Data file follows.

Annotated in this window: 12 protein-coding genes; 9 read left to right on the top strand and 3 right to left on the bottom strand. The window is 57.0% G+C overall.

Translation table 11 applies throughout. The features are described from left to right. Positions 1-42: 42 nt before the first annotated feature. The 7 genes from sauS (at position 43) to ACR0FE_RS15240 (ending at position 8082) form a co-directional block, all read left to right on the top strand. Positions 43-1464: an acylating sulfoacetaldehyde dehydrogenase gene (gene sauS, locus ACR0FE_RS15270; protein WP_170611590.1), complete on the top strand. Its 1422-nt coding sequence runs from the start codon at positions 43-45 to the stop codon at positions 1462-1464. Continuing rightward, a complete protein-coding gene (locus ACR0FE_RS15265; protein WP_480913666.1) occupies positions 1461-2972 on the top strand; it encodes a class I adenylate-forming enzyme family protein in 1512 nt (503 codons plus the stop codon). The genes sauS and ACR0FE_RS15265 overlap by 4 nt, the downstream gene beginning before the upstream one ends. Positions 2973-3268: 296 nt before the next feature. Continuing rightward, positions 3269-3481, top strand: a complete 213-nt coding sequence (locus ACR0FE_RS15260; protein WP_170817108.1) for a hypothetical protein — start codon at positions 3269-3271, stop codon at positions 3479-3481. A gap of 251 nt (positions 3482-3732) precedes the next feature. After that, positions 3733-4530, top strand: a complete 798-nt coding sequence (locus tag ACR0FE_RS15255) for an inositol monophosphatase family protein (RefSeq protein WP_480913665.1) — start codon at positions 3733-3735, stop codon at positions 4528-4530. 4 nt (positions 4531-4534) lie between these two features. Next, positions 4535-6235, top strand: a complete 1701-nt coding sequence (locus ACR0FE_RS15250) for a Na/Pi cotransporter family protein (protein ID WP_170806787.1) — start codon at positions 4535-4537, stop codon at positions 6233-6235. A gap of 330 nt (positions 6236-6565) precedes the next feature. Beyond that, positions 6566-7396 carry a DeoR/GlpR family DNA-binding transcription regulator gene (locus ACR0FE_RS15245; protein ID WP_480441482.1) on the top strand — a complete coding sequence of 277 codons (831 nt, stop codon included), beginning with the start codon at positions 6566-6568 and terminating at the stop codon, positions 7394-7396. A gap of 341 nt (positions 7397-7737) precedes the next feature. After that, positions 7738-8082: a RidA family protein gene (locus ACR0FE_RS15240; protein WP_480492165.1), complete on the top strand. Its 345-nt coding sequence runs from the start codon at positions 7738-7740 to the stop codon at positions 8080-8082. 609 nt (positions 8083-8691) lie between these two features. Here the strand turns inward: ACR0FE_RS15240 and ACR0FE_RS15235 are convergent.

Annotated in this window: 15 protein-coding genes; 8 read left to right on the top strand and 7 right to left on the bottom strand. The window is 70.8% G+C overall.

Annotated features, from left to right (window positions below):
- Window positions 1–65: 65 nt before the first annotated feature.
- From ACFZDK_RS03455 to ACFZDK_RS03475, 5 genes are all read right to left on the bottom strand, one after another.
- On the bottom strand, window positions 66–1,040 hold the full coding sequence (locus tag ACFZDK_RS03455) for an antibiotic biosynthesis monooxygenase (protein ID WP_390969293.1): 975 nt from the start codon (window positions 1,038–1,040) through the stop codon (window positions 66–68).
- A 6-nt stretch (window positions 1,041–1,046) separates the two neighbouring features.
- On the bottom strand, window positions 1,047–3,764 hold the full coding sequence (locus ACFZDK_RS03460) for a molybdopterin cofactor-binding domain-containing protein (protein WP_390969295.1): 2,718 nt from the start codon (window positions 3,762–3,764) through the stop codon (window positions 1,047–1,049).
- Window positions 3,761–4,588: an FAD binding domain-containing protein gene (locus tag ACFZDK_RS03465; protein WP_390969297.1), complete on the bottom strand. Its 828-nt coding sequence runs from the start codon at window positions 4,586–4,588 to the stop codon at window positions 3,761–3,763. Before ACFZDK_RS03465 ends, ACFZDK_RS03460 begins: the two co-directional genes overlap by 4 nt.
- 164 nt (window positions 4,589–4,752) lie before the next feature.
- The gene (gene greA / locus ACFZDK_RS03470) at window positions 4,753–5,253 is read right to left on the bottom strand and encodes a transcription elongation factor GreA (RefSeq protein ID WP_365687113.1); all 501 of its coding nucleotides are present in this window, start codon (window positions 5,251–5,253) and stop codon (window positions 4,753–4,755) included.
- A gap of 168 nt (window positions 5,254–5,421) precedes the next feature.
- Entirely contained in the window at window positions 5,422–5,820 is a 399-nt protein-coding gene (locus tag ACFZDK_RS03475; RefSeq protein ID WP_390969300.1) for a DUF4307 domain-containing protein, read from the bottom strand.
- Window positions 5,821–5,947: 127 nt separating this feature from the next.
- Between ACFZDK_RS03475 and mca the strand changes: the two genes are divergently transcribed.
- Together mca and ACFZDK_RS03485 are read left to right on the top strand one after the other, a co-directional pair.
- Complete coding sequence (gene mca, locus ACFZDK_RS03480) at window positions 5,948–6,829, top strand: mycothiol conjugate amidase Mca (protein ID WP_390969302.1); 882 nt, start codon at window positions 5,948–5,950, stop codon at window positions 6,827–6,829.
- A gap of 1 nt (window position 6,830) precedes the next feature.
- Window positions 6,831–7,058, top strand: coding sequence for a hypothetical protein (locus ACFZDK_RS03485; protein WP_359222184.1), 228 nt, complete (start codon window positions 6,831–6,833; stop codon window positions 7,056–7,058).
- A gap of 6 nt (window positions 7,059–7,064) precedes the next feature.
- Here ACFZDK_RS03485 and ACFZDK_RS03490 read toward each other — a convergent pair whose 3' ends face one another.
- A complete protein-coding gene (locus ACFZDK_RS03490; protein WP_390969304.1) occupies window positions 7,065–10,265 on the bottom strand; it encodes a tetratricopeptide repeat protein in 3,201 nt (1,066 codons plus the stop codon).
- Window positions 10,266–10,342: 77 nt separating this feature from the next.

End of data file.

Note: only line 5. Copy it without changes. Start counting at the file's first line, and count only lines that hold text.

- Window positions 1–65: 65 nt before the first annotated feature.